- Historic Sites
Why Do We Say That?
November/December 2003 | Volume 54, Issue 6
“A lawyer is a mouthpiece or a shyster or a lip,” a Saturday Evening Post article explained in 1929. No lawyer likes to be called a mouthpiece or lip —Frank Sinatra’s lawyer Milton A. (“Mickey”) Rudin waved a libel suit at Barron’s after it ran a letter from him in 1979 under the headline SINATRA’S MOUTHPIECE —but of the three terms, shyster is by far the strongest.
Efforts have been made over the years to derive shyster from such diverse sources as the name of Shakespeare’s character Shylock; from an old slang sense of shy , meaning someone ofdisreputable or questionable character; from the Gaelic siostair , a barrator, in the sense of one who initiates quarrels or groundless lawsuits; and from thesurname Scheuster, referring to a particularly unscrupulous lawyer said to have operated in NewYork City in the 1840s.
The Scheuster theory was the most widely accepted until Roger Mohovich, a newspaperlibrarian at the New-York Historical Society, discovered what is apparently the term’s first appearance in print. This came in an account on July 29, 1843, by Mike Walsh, editor of The Subterranean , of a conversation that he had had with an especially artful lawyer, Cornelius Terhune. Terhune asked Walsh, then campaigning against corruption in the courts, to take care to distinguish him from the many incompetent lawyers who flocked around the Tombs, as the Manhattan House of Detention for Men was commonly called. Terhune characterized such legal riffraff with a word that Walsh had never heard. So the editorasked him to explain.
“The Counsellor expressed the utmost surprise at our ignorance of the true meaning of the expressive appellation ‘shiseter’; after which, by special request, he gave a definition, which we would now give our readers, were it not that it wouldcertainly subject us to a prosecution for libel and obscenity.”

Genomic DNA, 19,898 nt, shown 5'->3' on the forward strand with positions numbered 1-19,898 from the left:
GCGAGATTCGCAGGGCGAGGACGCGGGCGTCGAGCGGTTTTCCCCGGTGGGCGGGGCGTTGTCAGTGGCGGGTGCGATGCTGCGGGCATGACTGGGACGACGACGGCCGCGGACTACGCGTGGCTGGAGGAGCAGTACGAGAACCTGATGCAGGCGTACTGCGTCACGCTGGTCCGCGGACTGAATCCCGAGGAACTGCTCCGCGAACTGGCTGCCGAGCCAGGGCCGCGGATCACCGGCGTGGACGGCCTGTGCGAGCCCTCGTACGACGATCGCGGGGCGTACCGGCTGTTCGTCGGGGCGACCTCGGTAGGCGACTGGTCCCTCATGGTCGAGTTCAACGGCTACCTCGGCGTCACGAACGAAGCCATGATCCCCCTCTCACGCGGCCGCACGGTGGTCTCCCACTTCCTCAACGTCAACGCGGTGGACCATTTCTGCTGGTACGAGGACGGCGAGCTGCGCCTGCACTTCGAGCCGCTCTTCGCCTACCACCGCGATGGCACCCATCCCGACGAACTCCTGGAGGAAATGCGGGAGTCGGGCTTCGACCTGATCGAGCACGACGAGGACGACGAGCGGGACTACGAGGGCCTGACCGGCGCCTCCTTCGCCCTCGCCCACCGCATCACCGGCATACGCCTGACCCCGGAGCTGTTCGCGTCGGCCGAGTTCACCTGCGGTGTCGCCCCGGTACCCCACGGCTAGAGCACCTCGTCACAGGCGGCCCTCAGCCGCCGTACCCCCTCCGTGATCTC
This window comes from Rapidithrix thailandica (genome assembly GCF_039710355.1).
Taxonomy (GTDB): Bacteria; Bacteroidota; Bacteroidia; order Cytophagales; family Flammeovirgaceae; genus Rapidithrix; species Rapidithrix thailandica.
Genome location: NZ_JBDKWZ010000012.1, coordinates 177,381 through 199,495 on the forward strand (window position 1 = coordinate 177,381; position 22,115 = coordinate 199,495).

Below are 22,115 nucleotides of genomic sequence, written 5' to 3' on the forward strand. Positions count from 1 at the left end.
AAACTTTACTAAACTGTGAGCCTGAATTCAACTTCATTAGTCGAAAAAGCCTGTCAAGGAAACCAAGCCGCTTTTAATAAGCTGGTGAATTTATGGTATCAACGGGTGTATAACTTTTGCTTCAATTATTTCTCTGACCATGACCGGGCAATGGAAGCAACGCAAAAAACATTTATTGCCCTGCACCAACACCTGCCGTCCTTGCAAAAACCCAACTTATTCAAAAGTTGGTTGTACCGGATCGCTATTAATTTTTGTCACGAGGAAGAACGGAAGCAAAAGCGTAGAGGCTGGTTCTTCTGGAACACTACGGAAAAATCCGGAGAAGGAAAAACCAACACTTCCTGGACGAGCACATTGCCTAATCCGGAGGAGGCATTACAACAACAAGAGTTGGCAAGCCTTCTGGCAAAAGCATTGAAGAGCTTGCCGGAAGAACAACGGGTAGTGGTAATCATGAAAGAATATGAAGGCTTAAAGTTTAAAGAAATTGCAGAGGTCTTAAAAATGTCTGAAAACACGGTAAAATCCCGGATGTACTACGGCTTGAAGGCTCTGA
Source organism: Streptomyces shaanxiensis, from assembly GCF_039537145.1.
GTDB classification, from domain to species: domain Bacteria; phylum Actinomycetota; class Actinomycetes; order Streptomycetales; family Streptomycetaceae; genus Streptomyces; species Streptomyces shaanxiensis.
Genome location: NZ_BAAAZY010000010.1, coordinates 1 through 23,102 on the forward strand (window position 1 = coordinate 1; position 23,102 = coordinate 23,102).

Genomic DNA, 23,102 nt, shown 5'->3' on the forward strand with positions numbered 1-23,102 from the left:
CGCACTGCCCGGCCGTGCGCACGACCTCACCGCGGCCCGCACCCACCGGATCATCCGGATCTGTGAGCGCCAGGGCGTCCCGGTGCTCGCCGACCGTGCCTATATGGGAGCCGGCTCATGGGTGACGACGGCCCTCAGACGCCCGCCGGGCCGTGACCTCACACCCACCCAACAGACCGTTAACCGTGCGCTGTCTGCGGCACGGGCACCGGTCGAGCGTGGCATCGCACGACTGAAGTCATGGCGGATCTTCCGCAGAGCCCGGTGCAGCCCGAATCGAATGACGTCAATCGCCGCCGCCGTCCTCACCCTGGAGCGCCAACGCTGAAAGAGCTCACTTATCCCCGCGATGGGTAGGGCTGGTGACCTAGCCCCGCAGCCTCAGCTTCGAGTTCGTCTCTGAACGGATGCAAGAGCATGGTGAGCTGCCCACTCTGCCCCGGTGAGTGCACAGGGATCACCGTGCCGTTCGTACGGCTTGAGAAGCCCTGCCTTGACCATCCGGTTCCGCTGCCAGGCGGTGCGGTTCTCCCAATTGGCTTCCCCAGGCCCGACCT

Mr. Mohovich forwarded this citation to Professor Gerald L. Cohen, of the University ofMissouri-Rolla, who had already done considerable research on shyster . (Among other laborioustasks, he had gone through lists of New York lawyers of the period without finding a Scheuster.) The professor knew that Walsh had spelled the word in different ways before settling on shyster and had applied it to incompetent lawyers before employing it as an epithet for unscrupulous ones, especially those who bilked inmates of the Tombs, demanding payment in advance for services that were never rendered.
Now the shiseter spelling and thecontext in which it first appeared enabled Professor Cohen to demonstrate in “Origin of the Term ‘Shyster’” ( Forum Anglicum , 1982) that shyster evolved from shiser or shicer , underworld slang of theperiod for a worthless fellow, which derived in turn from the German Scheisser , an incompetent person or,more to the point, an incontinent one. And Scheisser , finally, comes from Scheisse , shit.
Which is why Walsh could not pass on Terhune’s definition without risk of prosecution—and why the term is a much greater insult than if it had derived fromShylock, shy , siostair , or Scheuster.